Candles and matches are out of reach. It's possible for a toddler to accidentally light a match and start a fire, no matter how undeveloped her fine motor skills. And if she chews on a candle, she could choke on the wax. Keep candles and matches well out of reach, and try flameless LED candles to mimic the effect of flickering candlelight.
Photo frames are up and away. If your child knocks over or drops a frame, the glass can shatter and cut him, even in a carpeted room. Put frames somewhere well out of reach, mount them on the wall, or replace them with plastic.
TV is mounted. If a child tries to climb on a TV stand, the set can fall on her. Mount your television securely on the wall, if possible. TVs on stands need to be anchored to the wall too: Slip industrial-strength Velcro straps through the air-vent holes and connect them to eye hooks that you screw into the wall.
Fireplace is covered. Install heat-resistant gates to use while the flames are burning. Kids could fall and injure themselves against a sharp or stony hearth, so make sure you buy pads for the edges. Artificial fireplaces often contain small rocks that are a choking hazard -- if yours does, remove them. Two risks in our picture: The doors should be locked when not in use, and the fire-stoking tools should be out of reach.
Power strip is exposed. Your child could easily unplug a cord from the power strip, stick a metal object inside one of the holes, and electrocute himself. Keep power strips hidden behind furniture or, if they must be exposed, buy a power-strip cover.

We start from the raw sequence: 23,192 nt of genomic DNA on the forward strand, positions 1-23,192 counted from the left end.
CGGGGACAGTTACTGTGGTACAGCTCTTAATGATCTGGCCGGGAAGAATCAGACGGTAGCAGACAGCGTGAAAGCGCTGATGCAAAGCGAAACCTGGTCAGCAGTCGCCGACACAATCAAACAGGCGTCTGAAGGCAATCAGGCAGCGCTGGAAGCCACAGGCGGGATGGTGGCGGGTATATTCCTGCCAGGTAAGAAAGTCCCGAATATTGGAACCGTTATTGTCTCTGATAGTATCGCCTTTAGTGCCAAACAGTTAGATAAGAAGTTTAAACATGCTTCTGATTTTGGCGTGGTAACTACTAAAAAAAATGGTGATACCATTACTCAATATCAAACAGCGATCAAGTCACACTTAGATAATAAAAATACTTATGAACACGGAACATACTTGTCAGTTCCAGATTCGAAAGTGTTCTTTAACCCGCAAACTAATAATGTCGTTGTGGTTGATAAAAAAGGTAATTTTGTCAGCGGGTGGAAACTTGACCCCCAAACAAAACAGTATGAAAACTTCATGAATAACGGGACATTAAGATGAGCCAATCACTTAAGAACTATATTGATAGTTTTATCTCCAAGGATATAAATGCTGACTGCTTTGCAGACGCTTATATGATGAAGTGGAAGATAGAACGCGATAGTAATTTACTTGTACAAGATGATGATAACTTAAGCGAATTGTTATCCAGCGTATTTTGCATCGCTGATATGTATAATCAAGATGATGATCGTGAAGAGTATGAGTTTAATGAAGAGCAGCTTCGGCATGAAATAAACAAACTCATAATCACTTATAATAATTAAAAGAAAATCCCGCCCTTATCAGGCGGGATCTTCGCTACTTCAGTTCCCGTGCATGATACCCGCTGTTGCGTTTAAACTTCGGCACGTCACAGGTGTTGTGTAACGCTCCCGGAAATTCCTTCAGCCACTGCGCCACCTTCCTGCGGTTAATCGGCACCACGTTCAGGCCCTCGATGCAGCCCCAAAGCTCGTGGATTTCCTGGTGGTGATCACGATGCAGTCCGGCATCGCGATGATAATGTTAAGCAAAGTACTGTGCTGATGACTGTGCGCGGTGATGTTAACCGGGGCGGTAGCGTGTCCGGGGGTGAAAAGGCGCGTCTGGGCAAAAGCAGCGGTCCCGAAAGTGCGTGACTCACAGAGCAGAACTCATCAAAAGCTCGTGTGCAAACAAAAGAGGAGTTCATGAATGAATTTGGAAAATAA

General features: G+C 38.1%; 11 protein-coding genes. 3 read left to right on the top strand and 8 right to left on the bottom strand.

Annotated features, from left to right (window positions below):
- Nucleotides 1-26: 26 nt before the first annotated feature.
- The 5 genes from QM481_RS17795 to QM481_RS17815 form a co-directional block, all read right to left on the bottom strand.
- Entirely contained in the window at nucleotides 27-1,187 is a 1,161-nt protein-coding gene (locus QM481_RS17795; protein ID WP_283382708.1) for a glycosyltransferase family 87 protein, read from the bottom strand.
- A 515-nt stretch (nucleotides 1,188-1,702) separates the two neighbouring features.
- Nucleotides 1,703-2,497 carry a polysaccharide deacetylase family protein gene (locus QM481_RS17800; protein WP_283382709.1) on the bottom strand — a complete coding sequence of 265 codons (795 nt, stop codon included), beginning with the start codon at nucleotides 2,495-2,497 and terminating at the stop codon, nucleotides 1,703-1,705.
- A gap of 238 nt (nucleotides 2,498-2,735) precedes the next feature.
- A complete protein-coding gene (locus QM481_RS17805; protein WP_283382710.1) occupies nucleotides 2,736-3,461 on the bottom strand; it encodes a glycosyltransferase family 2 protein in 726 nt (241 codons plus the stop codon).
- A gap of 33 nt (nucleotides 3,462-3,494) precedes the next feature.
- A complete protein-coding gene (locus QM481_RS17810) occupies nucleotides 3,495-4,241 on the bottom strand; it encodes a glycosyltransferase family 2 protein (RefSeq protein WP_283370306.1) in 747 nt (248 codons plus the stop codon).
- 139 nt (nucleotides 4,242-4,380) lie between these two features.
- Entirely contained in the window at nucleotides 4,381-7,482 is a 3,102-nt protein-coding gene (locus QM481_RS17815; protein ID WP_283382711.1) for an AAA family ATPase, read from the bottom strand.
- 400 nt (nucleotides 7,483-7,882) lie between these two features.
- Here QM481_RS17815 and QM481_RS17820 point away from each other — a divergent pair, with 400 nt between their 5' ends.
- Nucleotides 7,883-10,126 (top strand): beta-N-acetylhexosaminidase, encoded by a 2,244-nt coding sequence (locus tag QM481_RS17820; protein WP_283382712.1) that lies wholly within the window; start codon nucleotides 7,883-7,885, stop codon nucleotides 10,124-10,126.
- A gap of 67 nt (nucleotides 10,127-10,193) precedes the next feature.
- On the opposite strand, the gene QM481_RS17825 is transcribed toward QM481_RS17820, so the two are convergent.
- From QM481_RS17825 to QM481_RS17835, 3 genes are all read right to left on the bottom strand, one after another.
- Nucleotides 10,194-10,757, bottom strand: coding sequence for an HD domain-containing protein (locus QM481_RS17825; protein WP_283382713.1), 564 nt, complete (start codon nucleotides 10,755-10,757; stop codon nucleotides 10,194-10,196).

Small toys are everywhere. Round, cylindrical, or oval objects that are smaller than 1? inches in diameter can completely block the throat of a young child and cause fatal choking. (And little square toys can be a risk too.) So these should not be used by children, probably until they are 5 years old, says Parents advisor Gary Smith, M.D., Dr. P.H., director of the Center for Injury Research and Policy at Nationwide Children's Hospital, in Columbus, Ohio.
Remote control has a missing battery cover. Be especially careful of button batteries -- the kind you find in watches, hearing aids, greeting cards, and some toys -- which are higher voltage than traditional batteries. If your child swallows any type of battery, it can get lodged in the esophagus and cause severe damage, so get him to the E.R. immediately.
Glass coffee table is unprotected. Table edges are treacherous for a little kid learning to walk. "Your toddler can badly cut her forehead and eye area," says UAB study coauthor and clinical psychologist David Schwebel, Ph.D., an expert in unintentional-injury prevention. Call the manufacturer to find out what kind of glass your table is made of. If it's non-tempered, which shatters easily, put it in a room your toddler can't access -- or buy a new tempered-glass top and edge guards.